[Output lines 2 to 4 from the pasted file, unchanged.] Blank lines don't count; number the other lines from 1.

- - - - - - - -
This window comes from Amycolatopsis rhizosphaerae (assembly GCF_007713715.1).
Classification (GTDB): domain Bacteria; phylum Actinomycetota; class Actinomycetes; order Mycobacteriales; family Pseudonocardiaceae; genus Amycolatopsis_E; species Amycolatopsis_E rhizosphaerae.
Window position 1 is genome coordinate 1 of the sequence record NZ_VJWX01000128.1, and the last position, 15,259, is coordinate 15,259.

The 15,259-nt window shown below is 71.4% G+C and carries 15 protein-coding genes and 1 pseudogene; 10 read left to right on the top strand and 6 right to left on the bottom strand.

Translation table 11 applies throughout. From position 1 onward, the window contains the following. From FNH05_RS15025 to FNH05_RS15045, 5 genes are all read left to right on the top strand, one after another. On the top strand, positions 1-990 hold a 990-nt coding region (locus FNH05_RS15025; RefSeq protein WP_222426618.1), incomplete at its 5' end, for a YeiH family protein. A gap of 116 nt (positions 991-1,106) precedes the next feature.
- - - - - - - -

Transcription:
Classification (GTDB): domain Bacteria; phylum Actinomycetota; class Actinomycetes; order Mycobacteriales; family Pseudonocardiaceae; genus Amycolatopsis_E; species Amycolatopsis_E rhizosphaerae.
Window position 1 is genome coordinate 1 of the sequence record NZ_VJWX01000128.1, and the last position, 15,259, is coordinate 15,259.

The 15,259-nt window shown below is 71.4% G+C and carries 15 protein-coding genes and 1 pseudogene; 10 read left to right on the top strand and 6 right to left on the bottom strand.